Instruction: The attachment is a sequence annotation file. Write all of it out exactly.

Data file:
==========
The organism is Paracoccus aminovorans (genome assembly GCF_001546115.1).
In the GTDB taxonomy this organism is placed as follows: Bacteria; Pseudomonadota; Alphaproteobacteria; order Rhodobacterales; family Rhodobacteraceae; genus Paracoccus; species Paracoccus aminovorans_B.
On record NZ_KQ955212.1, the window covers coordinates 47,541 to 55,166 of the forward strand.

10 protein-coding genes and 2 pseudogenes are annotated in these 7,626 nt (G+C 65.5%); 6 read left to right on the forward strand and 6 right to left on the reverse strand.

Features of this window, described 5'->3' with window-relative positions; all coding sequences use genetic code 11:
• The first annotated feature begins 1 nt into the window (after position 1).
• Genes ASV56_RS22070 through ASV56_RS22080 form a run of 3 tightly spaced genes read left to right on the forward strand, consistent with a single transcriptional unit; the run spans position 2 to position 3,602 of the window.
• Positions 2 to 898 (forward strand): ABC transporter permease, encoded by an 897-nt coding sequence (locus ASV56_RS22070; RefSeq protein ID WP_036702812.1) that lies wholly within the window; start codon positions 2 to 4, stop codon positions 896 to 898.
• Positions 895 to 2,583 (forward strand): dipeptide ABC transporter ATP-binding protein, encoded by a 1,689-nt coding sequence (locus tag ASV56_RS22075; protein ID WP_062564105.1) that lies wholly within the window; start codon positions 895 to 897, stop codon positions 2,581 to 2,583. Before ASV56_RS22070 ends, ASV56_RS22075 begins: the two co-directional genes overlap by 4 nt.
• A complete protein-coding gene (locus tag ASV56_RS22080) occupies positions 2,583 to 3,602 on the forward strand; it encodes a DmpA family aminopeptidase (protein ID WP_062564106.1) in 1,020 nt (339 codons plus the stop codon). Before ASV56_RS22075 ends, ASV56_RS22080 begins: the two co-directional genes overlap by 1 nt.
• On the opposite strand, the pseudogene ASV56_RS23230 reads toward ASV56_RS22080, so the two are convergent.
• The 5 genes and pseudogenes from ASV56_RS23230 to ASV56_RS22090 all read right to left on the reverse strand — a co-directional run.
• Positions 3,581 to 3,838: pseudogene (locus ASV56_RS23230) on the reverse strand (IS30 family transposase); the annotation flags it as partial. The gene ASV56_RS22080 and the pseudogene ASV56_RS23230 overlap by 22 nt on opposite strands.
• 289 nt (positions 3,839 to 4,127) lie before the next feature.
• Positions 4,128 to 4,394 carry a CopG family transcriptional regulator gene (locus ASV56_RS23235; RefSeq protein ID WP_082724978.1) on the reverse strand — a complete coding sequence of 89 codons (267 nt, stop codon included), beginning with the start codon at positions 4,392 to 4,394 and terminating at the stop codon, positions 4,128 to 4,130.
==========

The organism is Paracoccus aminovorans (genome assembly GCF_001546115.1).
In the GTDB taxonomy this organism is placed as follows: Bacteria; Pseudomonadota; Alphaproteobacteria; order Rhodobacterales; family Rhodobacteraceae; genus Paracoccus; species Paracoccus aminovorans_B.
On record NZ_KQ955212.1, the window covers coordinates 47,541 to 55,166 of the forward strand.

10 protein-coding genes and 2 pseudogenes are annotated in these 7,626 nt (G+C 65.5%); 6 read left to right on the forward strand and 6 right to left on the reverse strand.

Features of this window, described 5'->3' with window-relative positions; all coding sequences use genetic code 11:
• The first annotated feature begins 1 nt into the window (after position 1).
• Genes ASV56_RS22070 through ASV56_RS22080 form a run of 3 tightly spaced genes read left to right on the forward strand, consistent with a single transcriptional unit; the run spans position 2 to position 3,602 of the window.
• Positions 2 to 898 (forward strand): ABC transporter permease, encoded by an 897-nt coding sequence (locus ASV56_RS22070; RefSeq protein ID WP_036702812.1) that lies wholly within the window; start codon positions 2 to 4, stop codon positions 896 to 898.
• Positions 895 to 2,583 (forward strand): dipeptide ABC transporter ATP-binding protein, encoded by a 1,689-nt coding sequence (locus tag ASV56_RS22075; protein ID WP_062564105.1) that lies wholly within the window; start codon positions 895 to 897, stop codon positions 2,581 to 2,583. Before ASV56_RS22070 ends, ASV56_RS22075 begins: the two co-directional genes overlap by 4 nt.
• A complete protein-coding gene (locus tag ASV56_RS22080) occupies positions 2,583 to 3,602 on the forward strand; it encodes a DmpA family aminopeptidase (protein ID WP_062564106.1) in 1,020 nt (339 codons plus the stop codon). Before ASV56_RS22075 ends, ASV56_RS22080 begins: the two co-directional genes overlap by 1 nt.
• On the opposite strand, the pseudogene ASV56_RS23230 reads toward ASV56_RS22080, so the two are convergent.
• The 5 genes and pseudogenes from ASV56_RS23230 to ASV56_RS22090 all read right to left on the reverse strand — a co-directional run.
• Positions 3,581 to 3,838: pseudogene (locus ASV56_RS23230) on the reverse strand (IS30 family transposase); the annotation flags it as partial. The gene ASV56_RS22080 and the pseudogene ASV56_RS23230 overlap by 22 nt on opposite strands.
• 289 nt (positions 3,839 to 4,127) lie before the next feature.
• Positions 4,128 to 4,394 carry a CopG family transcriptional regulator gene (locus ASV56_RS23235; RefSeq protein ID WP_082724978.1) on the reverse strand — a complete coding sequence of 89 codons (267 nt, stop codon included), beginning with the start codon at positions 4,392 to 4,394 and terminating at the stop codon, positions 4,128 to 4,130.